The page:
What retinoids can do for skin

Woman looking at her face in the mirror

If you’re hoping to improve your skin — fade signs of chronic sun damage, acne or its remaining scars — retinoids may help.

Retinoids are a class of chemical compounds that come from vitamin A. Often an ingredient in skin medication, retinoids can be taken as pills or as a lotion you can directly apply.

By blocking substances in the body that cause inflammation and increasing the production of collagen, retinoids can help reduce wrinkles and other signs of aging. If you struggle with acne, retinoids can help unclog pores and reduce acne outbreaks along with improving any remaining scars.

What’s the difference between retinoids and retinol? What are examples of retinoids?

Retinol is a type of retinoid that can be purchased over the counter. It can be used to improve pigmentation and texture of your skin. Other examples of topical retinoids include adapalene (also available over the counter), and tazarotene and tretinoin, which require a prescription. An example of an oral retinoid is isotretinoin, which is available by prescription for severe acne.

What are retinoids used for?

A lot of skin conditions can be treated with retinoids, including:

  • acne
  • sun damage
  • fine lines
  • psoriasis
  • flat warts
  • melasma and other disorders associated with skin color

Who should use retinoids?

To determine if you may be a good candidate for a topical retinoid for your skin concerns, visit a board-certified dermatologist.

If someone decides to use retinoids, how can they get the best results?

Topical retinoids should slowly be worked into your skin care routine so your skin doesn’t get too dry. A pea-sized drop spread into a thin layer can be applied to the entire face. I recommend starting out by using it every third night for about one week, increasing to up to every night — if your skin tolerates it.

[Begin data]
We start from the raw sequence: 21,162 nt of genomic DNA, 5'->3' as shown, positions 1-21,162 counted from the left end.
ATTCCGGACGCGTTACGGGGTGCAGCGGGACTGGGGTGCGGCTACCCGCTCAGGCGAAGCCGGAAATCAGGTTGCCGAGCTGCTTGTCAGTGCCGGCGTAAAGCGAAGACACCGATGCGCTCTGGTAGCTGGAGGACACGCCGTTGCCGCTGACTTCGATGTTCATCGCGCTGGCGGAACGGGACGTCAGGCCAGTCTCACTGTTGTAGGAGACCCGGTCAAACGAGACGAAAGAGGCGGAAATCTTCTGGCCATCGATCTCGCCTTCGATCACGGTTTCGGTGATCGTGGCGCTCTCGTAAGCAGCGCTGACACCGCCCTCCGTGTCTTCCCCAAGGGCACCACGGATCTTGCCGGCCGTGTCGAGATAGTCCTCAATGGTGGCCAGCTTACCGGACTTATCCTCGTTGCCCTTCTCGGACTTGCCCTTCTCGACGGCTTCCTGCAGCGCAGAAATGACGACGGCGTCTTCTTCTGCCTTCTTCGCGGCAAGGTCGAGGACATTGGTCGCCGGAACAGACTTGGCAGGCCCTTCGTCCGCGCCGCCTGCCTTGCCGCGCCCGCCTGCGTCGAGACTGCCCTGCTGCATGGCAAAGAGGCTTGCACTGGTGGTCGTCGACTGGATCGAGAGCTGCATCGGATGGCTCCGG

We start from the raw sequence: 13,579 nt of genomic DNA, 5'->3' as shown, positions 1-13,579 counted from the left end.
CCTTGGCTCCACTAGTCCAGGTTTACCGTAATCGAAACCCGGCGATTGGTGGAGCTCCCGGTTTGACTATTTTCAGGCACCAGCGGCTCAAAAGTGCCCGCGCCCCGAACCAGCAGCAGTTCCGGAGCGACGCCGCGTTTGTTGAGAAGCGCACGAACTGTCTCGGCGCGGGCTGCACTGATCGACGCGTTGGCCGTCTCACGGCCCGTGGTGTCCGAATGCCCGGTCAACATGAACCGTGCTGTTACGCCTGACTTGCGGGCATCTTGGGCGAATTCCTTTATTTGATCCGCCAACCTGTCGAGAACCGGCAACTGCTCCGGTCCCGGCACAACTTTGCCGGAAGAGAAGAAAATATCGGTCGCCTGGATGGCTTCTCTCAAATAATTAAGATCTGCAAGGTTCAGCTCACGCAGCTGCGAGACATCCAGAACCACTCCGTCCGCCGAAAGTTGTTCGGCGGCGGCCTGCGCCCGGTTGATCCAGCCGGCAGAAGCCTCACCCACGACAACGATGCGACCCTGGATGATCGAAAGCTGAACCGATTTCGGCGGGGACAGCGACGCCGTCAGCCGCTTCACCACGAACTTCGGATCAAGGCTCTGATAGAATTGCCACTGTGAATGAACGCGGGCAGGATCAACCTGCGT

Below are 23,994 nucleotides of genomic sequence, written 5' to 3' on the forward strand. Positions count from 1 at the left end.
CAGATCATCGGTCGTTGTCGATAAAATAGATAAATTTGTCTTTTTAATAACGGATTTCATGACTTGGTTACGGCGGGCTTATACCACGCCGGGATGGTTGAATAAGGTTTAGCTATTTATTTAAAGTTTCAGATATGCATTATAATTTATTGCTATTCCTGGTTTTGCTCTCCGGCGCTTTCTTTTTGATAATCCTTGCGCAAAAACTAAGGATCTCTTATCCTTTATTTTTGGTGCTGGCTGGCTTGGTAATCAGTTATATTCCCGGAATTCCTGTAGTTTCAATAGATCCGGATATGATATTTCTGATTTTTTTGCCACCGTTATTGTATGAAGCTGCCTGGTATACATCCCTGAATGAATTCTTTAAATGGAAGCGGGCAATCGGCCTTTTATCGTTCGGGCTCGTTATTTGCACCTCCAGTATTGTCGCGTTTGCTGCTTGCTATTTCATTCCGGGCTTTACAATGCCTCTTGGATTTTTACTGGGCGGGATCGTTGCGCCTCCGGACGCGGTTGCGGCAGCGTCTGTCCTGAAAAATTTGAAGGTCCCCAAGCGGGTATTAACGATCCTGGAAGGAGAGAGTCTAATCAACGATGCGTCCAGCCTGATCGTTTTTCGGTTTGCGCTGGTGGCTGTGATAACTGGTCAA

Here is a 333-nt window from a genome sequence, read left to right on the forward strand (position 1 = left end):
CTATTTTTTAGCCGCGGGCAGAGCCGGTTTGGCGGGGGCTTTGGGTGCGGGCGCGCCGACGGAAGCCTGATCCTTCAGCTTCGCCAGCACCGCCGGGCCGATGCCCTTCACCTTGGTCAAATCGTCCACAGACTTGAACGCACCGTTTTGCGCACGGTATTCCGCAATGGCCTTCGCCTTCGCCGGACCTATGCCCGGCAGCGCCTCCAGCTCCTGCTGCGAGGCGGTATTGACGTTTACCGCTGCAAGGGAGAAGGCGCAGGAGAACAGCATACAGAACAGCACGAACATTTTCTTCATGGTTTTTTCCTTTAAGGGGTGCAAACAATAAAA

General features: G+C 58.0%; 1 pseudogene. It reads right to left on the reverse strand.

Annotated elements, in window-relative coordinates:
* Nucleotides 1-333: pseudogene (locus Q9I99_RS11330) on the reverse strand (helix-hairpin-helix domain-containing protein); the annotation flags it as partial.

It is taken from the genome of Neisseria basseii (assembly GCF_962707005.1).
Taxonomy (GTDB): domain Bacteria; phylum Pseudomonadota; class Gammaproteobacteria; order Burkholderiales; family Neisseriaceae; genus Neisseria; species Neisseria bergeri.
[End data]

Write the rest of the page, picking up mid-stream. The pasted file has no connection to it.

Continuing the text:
Each time you apply a retinoid, you can follow up with a gentle moisturizer that’s noncomedogenic, meaning it doesn’t clog pores. If your skin is irritated afterward, you can also try applying moisturizer onto your skin before putting on the retinoid. That could reduce skin irritation.

What are the side effects of retinoids?

The most common side effect of topical retinoids is skin irritation. The skin can turn red and peel. Around your mouth, the skin is the most sensitive to topical retinoids, so some may need to limit or avoid applying topical retinoid to this area. Using a moisturizer either immediately following or immediately prior to applying the retinoid can help minimize the side effects.

Most people are better able to tolerate the topical retinoid with time and by slowly ramping up or ramping down how much they apply.

What to expect when using retinoids

Expect several months of treatment before seeing results. Retinoids that you apply to your skin make the skin more sensitive to sunlight, so it’s important to seek shade whenever possible, wear sun-protective clothing and apply sunscreen with an SPF of 30 or higher to any skin that could be exposed to the sun. Remember to reapply sunscreen every two hours. Retinoids are NOT safe if you are pregnant.

Worried about your skin?

Ohio State's dermatology team provides comprehensive care backed by one of the nation's leading academic health centers.

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